The most impressive feat for this project, however, is the tireless revision through iterative design. The deck gets both an aluminum and a carbon fiber upgrade. Meaty 8S Headway LiFePo4’s replace a smaller 6S configuration. Even lights are added. As the build progresses, the board is pushing 27mph: with only one motor. Grab your helmet and motion-sickness pills and strap in for some videos after the break.

If four wheels are one too many and you want even more dangerous speeds, check out the E-trike build from a few months ago.

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The Hubless Horseman

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Of all the free parts up for grabs at a friend’s house, nobody wanted the scrap wheelchair wheels: including [Eric]. That is, of course, until he spontaneously decided to try something a bit crazy and take on a bizarre yet remarkably imaginative hubless wheel bike build.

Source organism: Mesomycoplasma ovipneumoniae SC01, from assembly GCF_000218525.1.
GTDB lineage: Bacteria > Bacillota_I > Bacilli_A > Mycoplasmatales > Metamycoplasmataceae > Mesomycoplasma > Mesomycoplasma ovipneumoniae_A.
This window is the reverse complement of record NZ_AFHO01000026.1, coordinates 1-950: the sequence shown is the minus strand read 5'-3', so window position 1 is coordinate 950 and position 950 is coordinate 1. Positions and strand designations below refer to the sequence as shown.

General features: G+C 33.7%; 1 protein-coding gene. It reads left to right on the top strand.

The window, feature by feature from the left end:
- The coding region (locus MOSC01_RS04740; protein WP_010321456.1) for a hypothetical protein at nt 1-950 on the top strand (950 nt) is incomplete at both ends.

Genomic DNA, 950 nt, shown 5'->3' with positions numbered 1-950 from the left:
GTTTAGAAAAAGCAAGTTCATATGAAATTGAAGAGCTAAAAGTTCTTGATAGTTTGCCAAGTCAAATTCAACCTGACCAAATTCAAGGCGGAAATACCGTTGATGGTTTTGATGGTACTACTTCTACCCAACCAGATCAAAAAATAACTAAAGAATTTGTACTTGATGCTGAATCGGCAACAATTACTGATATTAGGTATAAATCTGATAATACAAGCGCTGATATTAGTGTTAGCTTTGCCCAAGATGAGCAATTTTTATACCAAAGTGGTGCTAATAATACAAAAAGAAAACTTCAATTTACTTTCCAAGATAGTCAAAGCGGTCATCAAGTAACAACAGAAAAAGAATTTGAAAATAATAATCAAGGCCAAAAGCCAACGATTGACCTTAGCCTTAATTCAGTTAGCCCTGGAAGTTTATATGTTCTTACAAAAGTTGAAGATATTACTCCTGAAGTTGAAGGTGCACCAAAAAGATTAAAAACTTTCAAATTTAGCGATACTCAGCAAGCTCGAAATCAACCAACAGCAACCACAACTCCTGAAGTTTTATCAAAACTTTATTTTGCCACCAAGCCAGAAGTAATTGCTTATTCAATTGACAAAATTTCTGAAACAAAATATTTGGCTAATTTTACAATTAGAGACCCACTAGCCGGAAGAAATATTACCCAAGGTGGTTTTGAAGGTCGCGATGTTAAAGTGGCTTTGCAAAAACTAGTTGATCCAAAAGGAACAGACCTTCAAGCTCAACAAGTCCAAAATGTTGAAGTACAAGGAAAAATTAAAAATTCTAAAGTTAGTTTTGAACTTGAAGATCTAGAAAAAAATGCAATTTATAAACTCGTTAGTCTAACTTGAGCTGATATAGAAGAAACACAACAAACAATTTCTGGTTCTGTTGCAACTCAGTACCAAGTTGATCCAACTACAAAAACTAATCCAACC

After attaching the wheelchair’s rim and its affixed handrail to the rim on his bike, [Eric] mounted pairs of rollerblade wheels to a separate piece of metal that essentially act as bearings. As the build progresses, the bike is further refined. More rollerblade wheels, a giant sprocket, and a pile of machined aluminum pieces. The valve stem for the tire had to be relocated to allow the wheel to spin freely.

The finished product is a stunning bicycle, which [Eric] later revisited, updating the rollerblade wheels to precision-lathed plastic (specifically UHMWPE) rollers. Make sure you watch the video of the Hubless Horseman in action. If, for some reason, your only prior exposure to hubless wheels is the TRON light cycle or [Kirk's] motorcycle from the Star Trek reboot, do yourself a favor and check out their inventor, Franco Sbarro.

Hacking Sensoria, the smart sock